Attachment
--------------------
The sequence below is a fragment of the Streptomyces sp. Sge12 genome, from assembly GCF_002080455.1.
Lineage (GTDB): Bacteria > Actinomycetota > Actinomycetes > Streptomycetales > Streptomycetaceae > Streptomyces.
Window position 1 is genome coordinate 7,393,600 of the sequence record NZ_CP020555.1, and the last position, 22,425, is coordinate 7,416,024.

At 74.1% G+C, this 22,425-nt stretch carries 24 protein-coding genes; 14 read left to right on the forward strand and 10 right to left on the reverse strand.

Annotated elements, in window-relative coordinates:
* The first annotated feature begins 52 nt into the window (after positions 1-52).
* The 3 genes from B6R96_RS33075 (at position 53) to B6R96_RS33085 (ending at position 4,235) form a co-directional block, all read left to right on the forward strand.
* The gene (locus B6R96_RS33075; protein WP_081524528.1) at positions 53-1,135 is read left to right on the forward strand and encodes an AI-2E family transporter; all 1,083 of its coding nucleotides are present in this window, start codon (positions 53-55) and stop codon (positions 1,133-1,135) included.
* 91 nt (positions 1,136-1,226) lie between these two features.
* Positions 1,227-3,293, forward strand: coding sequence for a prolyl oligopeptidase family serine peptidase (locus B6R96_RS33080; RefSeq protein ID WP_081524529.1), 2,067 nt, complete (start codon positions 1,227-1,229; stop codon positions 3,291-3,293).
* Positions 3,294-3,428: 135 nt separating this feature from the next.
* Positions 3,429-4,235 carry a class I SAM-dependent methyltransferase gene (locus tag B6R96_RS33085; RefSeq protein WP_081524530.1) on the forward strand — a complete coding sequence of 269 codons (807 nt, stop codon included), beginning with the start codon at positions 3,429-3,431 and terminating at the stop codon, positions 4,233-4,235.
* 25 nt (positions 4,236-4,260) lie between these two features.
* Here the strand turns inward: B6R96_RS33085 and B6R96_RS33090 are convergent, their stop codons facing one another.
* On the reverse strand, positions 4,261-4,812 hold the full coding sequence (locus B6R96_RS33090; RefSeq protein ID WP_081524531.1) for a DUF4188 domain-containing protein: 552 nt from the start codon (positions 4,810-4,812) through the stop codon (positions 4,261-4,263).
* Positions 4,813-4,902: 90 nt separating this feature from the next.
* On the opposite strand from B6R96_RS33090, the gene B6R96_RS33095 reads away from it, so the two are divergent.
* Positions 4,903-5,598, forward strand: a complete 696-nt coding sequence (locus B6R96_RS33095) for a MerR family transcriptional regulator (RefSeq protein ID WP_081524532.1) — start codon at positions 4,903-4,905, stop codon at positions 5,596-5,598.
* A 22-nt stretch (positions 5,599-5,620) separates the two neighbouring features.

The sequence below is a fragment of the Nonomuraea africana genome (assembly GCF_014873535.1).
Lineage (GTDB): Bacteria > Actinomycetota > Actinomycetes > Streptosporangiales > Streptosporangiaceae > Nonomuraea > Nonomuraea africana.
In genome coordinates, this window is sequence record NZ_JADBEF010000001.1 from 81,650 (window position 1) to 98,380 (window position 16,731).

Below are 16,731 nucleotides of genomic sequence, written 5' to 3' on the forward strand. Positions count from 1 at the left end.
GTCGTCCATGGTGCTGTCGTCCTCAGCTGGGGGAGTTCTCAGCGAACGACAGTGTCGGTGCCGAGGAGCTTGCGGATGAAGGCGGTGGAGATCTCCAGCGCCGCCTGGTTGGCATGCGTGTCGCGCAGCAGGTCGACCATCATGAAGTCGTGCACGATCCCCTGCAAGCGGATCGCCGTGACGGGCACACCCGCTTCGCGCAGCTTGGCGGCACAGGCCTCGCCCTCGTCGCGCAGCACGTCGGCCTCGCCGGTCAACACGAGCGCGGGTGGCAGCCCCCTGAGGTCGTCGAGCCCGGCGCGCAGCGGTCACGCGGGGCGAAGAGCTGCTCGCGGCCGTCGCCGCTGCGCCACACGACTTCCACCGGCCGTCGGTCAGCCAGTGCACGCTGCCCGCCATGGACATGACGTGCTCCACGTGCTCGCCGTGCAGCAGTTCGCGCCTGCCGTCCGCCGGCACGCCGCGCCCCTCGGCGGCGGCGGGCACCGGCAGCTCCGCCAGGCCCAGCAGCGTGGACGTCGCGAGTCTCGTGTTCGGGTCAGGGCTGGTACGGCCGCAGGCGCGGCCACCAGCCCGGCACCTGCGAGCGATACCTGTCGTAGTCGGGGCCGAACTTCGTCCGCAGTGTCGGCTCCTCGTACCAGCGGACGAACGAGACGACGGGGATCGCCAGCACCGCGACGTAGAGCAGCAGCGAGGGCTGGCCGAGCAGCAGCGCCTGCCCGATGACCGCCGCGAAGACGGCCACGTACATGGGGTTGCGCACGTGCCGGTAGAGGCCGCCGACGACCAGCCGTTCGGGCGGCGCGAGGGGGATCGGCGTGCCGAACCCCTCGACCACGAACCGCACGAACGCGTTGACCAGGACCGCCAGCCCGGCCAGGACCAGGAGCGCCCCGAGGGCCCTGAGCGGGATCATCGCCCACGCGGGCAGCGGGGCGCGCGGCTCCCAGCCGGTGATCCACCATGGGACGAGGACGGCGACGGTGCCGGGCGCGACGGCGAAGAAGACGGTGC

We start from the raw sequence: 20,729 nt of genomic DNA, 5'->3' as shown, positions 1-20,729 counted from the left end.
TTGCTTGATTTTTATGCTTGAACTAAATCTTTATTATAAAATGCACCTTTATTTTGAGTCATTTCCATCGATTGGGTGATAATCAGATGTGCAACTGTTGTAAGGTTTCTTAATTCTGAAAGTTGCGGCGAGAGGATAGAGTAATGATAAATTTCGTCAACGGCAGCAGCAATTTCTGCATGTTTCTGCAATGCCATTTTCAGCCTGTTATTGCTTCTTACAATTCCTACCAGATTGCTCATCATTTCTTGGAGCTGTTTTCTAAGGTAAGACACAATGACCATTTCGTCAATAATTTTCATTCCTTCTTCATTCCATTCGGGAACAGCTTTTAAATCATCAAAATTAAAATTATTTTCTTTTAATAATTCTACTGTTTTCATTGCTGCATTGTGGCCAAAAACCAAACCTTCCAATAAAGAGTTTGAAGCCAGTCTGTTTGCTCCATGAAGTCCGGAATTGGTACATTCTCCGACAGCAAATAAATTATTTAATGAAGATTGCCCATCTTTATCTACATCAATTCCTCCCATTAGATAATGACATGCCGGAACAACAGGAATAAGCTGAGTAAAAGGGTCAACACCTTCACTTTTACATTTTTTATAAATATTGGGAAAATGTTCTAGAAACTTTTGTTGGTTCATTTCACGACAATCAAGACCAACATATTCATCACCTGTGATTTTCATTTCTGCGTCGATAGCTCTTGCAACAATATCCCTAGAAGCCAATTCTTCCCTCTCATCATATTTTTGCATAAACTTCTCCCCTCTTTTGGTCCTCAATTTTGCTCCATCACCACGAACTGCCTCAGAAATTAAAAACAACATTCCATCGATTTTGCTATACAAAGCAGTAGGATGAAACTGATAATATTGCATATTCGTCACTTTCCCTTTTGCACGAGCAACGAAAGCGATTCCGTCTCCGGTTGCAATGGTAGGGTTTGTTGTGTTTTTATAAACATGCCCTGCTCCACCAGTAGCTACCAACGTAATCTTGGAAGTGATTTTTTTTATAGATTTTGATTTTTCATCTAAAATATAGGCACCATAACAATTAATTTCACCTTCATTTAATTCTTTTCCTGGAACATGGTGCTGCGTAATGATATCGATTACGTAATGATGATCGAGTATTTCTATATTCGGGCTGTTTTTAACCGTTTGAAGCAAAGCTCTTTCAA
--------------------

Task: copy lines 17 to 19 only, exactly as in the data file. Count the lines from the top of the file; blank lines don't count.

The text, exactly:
* On the opposite strand from B6R96_RS33090, the gene B6R96_RS33095 reads away from it, so the two are divergent.
* Positions 4,903-5,598, forward strand: a complete 696-nt coding sequence (locus B6R96_RS33095) for a MerR family transcriptional regulator (RefSeq protein ID WP_081524532.1) — start codon at positions 4,903-4,905, stop codon at positions 5,596-5,598.
* A 22-nt stretch (positions 5,599-5,620) separates the two neighbouring features.